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Standout athletes have been stars among stars, creating era-defining, genuine drama in a town that thrives on make-believe.

November 30, 2009|By Mike Penner

In the big inning, there was Koufax.

Baseball cradled in his left hand, his flinty eyes staring down another strikeout victim, he was the quintessential Los Angeles sports superstar of the mid-20th century, a larger-than-life mythic figure to a city reared on the notions of making myths and living large.

Although he didn't much care for the camera's bright glare, Sandy Koufax was the perfect sports hero for Los Angeles in the early 1960s. He was armed with potential so vast, it took him years to harness it. Once he did, he became the must-see marquee draw to a town jaded on Hollywood stardom but new to, and excited about, the concept of professional sports transcendence.

Like many Angelenos of the time, Koufax came here from the East, breaking in with the Dodgers in Brooklyn before the Dodgers broke loose to Southern California.

That was during Los Angeles' years as a gold-rush sporting boomtown. The Rams came first, in 1946, from Cleveland. The Dodgers followed in 1958, with the Lakers not far behind, migrating from Minneapolis in 1960.

Los Angeles became the ultimate tourist destination. When times were tough, the Olympics took a trip out here, to bask in the sun for three weeks in 1932, and liked it enough to return in 1984, when the Games were down on their luck again. Both times, Los Angeles helped regenerate the Olympic movement.

Al Davis was sufficiently intrigued to market-test Los Angeles for about a decade or so, but his rough-hewn Raiders seemed always boomerang-bound for Oakland. Donald Sterling brought his Clippers north from San Diego, although it took Los Angeles a couple of decades to notice.

Even teams unable to physically relocate wanted a piece of L.A. flash.

Hence, Arte Moreno and the "Los Angeles Angels of Anaheim."

The attractions kept coming, and the parade of sports luminaries that passed through our stadiums and arenas could stock several halls of fame.

The two greatest no-hit pitchers of all-time, Koufax and Nolan Ryan, dominated consecutive decades here. They took turns holding the single-season major-league strikeout record and combined for eight no-hitters while wearing the colors of the Dodgers and the Angels before Buzzie Bavasi, the man who negotiated Koufax's high-profile contracts, moved to Anaheim to commit the biggest miscalculation in Angel history: allowing Ryan to become a free agent in 1980 because Bavasi was smugly sure the team could replace him with two 8-7 pitchers.

Don Drysdale first set the big-league record for most consecutive scoreless innings pitched in 1968, then Orel Hershiser broke it 20 years later.

Who fills the No. 5 slot in the all-L.A. starting rotation?

Fernando Valenzuela, who became a baseball and cultural phenomenon, inducing the kind of mania around Chavez Ravine that hadn't been seen since Koufax, while winning the World Series for the Dodgers, all in his rookie season?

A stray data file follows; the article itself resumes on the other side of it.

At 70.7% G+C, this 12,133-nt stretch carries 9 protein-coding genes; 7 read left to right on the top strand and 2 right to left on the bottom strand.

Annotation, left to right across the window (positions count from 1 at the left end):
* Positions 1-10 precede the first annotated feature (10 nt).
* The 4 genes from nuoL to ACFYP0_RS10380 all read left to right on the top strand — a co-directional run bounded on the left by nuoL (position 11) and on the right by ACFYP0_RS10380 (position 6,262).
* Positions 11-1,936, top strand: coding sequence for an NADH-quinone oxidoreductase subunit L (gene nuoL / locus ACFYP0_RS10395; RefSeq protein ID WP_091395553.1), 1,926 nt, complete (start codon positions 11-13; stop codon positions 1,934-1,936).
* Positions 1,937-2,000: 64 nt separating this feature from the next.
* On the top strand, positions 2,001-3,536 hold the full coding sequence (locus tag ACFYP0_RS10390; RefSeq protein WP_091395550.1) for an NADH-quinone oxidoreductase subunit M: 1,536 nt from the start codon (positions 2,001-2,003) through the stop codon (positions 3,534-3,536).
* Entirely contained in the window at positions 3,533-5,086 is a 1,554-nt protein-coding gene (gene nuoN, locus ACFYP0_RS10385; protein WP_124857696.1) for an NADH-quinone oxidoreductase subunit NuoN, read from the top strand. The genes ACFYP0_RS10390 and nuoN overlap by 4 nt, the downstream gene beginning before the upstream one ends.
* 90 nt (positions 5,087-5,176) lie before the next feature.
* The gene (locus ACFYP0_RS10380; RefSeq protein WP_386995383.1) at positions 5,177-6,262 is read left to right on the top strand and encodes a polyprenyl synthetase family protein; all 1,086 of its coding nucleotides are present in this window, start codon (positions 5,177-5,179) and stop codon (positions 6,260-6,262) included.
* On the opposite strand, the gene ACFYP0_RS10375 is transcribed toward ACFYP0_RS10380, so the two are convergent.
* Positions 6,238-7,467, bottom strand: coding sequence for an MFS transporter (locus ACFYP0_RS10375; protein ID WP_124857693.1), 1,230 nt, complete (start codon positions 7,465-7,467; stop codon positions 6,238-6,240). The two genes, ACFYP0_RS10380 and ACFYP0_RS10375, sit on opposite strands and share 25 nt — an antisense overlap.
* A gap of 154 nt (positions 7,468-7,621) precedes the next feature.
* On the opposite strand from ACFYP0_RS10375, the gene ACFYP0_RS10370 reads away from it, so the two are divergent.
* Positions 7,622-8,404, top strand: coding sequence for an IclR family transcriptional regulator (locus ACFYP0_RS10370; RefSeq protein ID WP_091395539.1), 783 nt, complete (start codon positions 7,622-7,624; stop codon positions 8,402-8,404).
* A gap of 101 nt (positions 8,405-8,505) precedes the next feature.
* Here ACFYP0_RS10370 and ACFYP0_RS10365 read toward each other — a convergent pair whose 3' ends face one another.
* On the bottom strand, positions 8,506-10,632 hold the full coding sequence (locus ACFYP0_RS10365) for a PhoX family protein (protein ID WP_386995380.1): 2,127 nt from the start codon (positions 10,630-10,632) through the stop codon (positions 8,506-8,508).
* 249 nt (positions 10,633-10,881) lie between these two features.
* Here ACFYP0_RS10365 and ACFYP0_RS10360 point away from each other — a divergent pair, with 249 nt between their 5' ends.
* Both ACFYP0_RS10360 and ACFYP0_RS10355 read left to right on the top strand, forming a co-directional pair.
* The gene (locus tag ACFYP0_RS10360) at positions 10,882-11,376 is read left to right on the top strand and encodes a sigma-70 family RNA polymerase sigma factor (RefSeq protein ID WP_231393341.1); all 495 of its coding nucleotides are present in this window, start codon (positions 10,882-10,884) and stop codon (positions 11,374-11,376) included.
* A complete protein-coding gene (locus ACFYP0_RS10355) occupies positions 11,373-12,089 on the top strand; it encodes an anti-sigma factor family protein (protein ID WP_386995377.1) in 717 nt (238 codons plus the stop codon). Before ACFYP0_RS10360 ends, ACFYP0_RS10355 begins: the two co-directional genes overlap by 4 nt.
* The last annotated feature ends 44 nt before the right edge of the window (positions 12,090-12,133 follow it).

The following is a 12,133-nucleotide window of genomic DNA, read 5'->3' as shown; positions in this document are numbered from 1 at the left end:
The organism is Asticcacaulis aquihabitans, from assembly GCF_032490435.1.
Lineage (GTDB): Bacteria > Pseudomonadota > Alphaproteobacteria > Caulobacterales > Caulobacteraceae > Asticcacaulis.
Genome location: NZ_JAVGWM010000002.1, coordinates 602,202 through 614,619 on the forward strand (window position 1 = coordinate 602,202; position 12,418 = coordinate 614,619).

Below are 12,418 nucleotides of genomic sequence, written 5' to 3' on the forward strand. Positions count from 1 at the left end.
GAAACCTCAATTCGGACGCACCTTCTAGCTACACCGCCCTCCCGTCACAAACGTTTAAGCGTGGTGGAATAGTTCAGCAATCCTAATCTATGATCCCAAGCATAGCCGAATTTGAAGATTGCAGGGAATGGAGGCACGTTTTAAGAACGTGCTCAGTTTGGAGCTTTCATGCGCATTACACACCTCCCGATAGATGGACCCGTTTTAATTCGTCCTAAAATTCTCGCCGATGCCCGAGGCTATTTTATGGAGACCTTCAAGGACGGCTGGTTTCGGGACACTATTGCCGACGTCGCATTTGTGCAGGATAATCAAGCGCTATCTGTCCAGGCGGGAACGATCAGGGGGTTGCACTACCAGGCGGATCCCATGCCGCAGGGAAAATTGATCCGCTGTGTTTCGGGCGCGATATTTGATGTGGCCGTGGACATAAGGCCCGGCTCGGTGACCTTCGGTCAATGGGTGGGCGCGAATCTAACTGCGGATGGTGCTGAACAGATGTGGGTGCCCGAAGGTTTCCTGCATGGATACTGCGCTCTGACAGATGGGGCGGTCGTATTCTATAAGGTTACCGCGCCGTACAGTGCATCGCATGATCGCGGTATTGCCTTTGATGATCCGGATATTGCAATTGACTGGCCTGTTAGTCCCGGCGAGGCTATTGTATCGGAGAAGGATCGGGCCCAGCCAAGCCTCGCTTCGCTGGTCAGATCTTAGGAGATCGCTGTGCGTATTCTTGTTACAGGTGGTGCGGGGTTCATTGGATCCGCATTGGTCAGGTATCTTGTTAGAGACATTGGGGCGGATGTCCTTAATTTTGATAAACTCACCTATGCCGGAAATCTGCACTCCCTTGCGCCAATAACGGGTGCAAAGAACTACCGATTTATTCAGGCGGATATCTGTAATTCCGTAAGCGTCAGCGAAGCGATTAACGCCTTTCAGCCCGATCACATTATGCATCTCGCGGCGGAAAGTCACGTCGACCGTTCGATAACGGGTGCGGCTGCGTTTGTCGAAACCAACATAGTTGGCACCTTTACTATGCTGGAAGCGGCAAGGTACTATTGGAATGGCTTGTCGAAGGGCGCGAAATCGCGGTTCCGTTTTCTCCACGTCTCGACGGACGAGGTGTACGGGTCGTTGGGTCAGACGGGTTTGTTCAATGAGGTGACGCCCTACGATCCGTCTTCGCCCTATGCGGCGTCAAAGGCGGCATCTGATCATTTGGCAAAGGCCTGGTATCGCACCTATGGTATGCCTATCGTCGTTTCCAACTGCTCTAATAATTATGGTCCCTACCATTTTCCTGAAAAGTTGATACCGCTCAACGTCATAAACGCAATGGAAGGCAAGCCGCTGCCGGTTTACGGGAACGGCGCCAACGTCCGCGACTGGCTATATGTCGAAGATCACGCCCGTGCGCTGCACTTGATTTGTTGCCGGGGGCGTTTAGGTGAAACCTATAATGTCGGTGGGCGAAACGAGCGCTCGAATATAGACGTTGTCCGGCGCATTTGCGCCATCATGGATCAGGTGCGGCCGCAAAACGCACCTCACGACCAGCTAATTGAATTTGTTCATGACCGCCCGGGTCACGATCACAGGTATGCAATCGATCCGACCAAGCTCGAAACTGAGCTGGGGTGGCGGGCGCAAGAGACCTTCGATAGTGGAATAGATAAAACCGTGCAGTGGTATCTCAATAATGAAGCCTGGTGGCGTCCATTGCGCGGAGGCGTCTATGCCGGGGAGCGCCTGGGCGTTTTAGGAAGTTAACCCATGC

Or Don Sutton, who pitched for both local teams, laying his career's Hall of Fame foundation with the Dodgers and then clinching his induction by logging victory No. 300 as a member of the Angels?

And who gets the call and the ball in the ninth inning with a one-run lead to protect?

Eric Gagne, whose sweat-stained Dodger cap became the city's most photographed fashion accessory as it accompanied him to a record 84 consecutive saves?

Or Troy Percival, who saved more than 300 games for the Angels while closing out one of baseball's unlikeliest triumphs yet, the Angels' out-of-nowhere World Series championship in 2002?

Filling out the all-L.A. lineup card, how about Mike Scioscia at catcher?

A rock of granite blocking home plate, a postseason hero for the Dodgers in 1981 and 1988 and the manager who orchestrated that minor miracle in Anaheim in 2002.

The infield? Just repeat what Walter Alston and Tom Lasorda did during the 1970s and early 80s -- jot down the names of Steve Garvey at first base, Davey Lopes at second, Ron Cey at third and Bill Russell at shortstop. That quartet set a big-league record for longevity while winning four pennants and a World Series before its 8 1/2 -season run ended with Garvey's 1983 defection to the San Diego Padres, a move recorded in the book "The Sports Pages of the Los Angeles Times" thusly:

"A noted Los Angeles public figure, Steve Garvey of the Dodgers, caused a flap among the city's baseball fans, especially women, when he refused his team's best offer and fled to San Diego for more money. Raising taxes would have caused less of a fuss."

The outfield?

Do you save a spot for one-season wonder Kirk Gibson, whose limp around the bases after delivering a pinch-hit home run to win Game 1 of the 1988 World Series remains the most indelible goosebump moment in Los Angeles sports history?

Vladimir Guerrero, owner of the ugly pine-tar encrusted batting helmet, whiplash batting stroke and 2004 American League most-valuable-player trophy, deserves a berth.

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